As strange as it may sound my Spanish mother in law has never been to school. Between the Civil War and the fact she had to cook for her father and his gang of agricultural labourers from the age of eight everyday in the countryside it meant she missed out on an education.This fact didn’t prevent her from bringing up three heathy,happy and intelligent childen one of whom is a univeristy professor.Ana Maria can cook or prepare well over a hundred Spanish/Murcian/Valencian recipes. OK, most people can cook loads of recipes, So that in itself is no big deal. It is the fact that she does not own a recipe book and cooks everything from memory. This is quite a feat if you think she knows about ten types of rice dishes from Murcian rice(with rabbit) to Paella Marisco or Vegetable rice(artichokes,broad beans etc), forty types of stews including Potaje de garbanzos(chickpea with spinach stew), Potaje de calabaza (pumpkin stew), Lentejas(spanish lentil stew) Migas and much more.
Besides knowing all these recipes she knows how to prepare all kinds of fish,shellfish and other seafood like cuttlefish,calamares etc. Not to mention boquerones en vinagre(anchovies in vinegar),sardinas en escabeche(Marinated Sardines) or anchoas en aceite(anchovies in olive oil).Even eels! As well as the preparation of olives.
Visiting the in laws in their “pueblo” is a foodie experience in itself because their everyday life revolves round getting the ingredients in for the next sumptious meal.The ingredients can be from hunting,gathering,purchasing or straight swapping with neighbours.Be it wild mushrooms,snails or campion bladder from the countryside or free range chickens or rabbits from a neighbour’s farm they are always keeping the larder full.
Not only does my mother in law know how to cook “a ojo” (meaning literally by eye) she also annually prepares kilos and kilos of canned tomatoes and peaches…peeling them,blanching them in a huge drum and then jar filling..Jam is also made from seasonal fruit. All these are a semi industrial process that used to be very common all over rural Spain(especially in the south) but these customs are dying out with the passing of my in laws’ generation. Then, there are almonds and walnuts to be shelled and stored, Their house has always been a veritable “cottage industry” unit where labour intensive sorting,peeling and cleaning of product needed manual labour and that being whoever is at home at the time, young or old. My wife her brothers,myself and all my kids and nephews have all at some time peeled thousands of pear tomatoes,shelled almonds with measured taps with a hammer or sorted campion bladder.
Fetching the live rabbit or chicken for the paella or Murcian rice is a job I have often done and not one I particularly enjoy. They get sold to you in a sack and I always feel a little guilty handing them over to my in laws who unceremonially wring their necks.It’s life’s cycle in rural Spain. Animals on the whole live an outdoor healthy life and when their time comes it comes. There’s no remorse or guilt….it’s practical and in these rural areas only a few decades ago people actually died of hunger. For people who lived in those times that is not easily forgotten.
You can see it in the older generation’s attitude. They revere good food and the family.Everthing has its role in life. My mother in law’s role is to oversee all these food activities and ensure her family is fed and brought up well. A remarkable woman who has all the recipes and processes noted down but only in her head.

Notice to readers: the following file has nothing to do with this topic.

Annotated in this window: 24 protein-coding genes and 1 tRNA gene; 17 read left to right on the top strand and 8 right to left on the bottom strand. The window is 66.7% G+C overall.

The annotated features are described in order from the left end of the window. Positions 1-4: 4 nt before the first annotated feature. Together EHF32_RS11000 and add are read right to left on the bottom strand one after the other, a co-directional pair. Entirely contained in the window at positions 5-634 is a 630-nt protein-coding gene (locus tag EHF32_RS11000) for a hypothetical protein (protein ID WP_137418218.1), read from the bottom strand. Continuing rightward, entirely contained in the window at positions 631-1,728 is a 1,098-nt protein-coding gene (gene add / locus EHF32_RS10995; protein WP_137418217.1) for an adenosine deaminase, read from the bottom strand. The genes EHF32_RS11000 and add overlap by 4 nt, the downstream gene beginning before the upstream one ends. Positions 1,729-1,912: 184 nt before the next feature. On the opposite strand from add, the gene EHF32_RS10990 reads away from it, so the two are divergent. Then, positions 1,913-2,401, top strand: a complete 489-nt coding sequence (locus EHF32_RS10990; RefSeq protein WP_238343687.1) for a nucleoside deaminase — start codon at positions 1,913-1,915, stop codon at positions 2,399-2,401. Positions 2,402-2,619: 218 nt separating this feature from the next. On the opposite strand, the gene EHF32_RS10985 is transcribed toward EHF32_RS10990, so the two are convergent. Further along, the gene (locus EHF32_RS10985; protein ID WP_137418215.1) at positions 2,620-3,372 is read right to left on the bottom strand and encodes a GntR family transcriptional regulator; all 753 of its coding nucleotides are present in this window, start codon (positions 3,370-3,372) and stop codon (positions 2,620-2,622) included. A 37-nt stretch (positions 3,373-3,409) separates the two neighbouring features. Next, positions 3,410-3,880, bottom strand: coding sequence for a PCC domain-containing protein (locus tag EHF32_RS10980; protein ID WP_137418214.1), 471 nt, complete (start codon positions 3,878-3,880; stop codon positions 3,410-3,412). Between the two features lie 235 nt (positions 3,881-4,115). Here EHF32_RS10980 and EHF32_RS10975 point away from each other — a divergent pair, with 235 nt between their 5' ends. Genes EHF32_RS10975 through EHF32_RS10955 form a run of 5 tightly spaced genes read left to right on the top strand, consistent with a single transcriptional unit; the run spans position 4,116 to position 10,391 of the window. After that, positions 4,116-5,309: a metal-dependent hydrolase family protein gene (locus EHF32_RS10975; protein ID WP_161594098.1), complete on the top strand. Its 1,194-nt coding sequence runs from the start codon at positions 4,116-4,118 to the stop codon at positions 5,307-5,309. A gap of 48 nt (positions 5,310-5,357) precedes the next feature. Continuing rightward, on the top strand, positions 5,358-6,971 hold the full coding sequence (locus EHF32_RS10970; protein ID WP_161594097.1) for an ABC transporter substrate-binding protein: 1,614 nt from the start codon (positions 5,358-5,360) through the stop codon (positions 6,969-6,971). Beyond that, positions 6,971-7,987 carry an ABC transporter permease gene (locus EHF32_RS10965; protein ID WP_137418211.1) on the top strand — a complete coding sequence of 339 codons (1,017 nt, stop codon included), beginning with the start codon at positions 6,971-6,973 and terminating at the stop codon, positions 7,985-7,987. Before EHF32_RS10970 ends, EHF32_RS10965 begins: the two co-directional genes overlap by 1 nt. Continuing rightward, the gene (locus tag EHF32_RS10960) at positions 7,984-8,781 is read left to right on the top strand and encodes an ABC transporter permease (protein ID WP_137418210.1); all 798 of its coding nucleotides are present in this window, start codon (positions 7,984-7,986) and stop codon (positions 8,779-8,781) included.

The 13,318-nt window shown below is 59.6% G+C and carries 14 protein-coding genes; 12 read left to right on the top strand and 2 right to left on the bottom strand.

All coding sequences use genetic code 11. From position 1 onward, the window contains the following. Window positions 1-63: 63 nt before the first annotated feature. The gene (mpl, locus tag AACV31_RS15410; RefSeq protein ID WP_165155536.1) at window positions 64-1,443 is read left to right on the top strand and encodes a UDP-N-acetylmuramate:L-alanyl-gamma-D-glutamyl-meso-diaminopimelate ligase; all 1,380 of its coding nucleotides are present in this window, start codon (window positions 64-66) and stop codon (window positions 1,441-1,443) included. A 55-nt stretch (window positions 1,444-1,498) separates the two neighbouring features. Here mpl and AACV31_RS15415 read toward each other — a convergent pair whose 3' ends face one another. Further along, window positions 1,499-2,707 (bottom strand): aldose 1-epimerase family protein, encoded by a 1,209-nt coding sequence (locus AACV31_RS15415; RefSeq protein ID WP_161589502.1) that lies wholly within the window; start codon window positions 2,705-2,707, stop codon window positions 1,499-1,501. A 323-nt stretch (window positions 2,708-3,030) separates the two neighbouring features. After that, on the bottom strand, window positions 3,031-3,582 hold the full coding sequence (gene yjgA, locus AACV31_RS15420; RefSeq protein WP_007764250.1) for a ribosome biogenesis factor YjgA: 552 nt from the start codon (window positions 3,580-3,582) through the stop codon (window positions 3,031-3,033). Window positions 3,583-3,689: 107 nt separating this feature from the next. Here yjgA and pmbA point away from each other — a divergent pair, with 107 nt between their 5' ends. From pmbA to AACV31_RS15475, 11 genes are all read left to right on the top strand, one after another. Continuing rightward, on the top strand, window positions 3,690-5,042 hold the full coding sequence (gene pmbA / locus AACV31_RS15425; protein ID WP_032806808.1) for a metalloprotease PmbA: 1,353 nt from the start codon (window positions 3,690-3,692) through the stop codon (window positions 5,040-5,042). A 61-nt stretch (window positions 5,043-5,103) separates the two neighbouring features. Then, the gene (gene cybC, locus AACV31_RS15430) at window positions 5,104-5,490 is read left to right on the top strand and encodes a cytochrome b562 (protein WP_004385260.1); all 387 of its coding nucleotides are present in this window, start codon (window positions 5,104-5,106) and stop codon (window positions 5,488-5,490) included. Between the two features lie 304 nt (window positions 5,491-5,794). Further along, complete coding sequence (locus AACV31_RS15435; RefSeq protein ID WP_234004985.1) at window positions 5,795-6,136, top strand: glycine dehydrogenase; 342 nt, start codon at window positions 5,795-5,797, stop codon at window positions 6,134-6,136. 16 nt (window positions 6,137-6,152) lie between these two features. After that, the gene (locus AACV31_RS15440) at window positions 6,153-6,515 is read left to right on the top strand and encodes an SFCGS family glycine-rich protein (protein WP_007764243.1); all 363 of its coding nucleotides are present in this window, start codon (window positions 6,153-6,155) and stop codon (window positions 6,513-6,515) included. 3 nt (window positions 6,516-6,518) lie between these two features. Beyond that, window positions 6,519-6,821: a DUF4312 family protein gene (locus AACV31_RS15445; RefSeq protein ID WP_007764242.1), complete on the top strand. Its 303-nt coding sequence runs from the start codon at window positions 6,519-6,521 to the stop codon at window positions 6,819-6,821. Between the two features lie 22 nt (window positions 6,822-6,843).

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Lovely post, Paddy! Traditional recipes are still the best!
Thank you Sue. Without doubt the traditional food is excellent!
Very interesting post, Paddy. And love the photos. Especially of a surprisingly high number of vegetarian dishes.
Thanks Matthew for dropping by. Yep vegetarian dishes are quite common in my in laws house. Arroz de verduras is a classic and probably my favourite
What an interesting post, and great photos. When I studied abroad in Spain, I lived with an old woman who did a similar thing. Her whole day was centered around getting and preparing food.
Thanks Jessica for your comment.
Paddy you need to write the recipe book for her, save these wonderful dishes for posterity…
I know Maya…time is the problem as always…maybe a video of each time she cooks.Then transpose.
Reading this with less than hour to go for lunch has made me extremely hungry and to think all I have is some mince and veg!!
This kind of cooking is a dying art – such a shame!
Hi Fiona, Thanks for dropping by.Glad you liked the food! Hope all well with you.
Yes, this is so true! And I often try to ask my mother-in-law for a recipe, and she’s just like, “Well, come over one day and watch me.” But I wish I had them all written down, you know?
– Lentejas con chorizo (no ham for my MIL)
– Menestra de verduras
– Sopa de pescado
– Patatas a la importancia (sooooo good)
– Potaje de garbanzos (good for Lent, it’s vegetarian)
– Pisto de garbanzos, de bonito, etc.
Thanks Kaley for your comments. There are so many good traditional recipes around. If we dont write them down we going to lose them!!
Preguntale a tu suegra por Mondongo.
Ask her about Mondongo. I ordered some in Catalunya and I was surprised to get something else than I was expecting. The Mondongo I grew up with was more like Callos. I guess the Catalan version is different – it was more like Morcilla with Beans.
Ya le preguntare Eduardo! Gracias por el comentario!
Well, you have a great mother-in-law there, Paddy! Great site, I shall definitely make use of it when I go to Spain!
Thanks alot for the comment…currently in the mountain town of my in laws enjoying the delights of the MIL and the Easter food and processions! Watch out for a post next week on the great food and fiestas !!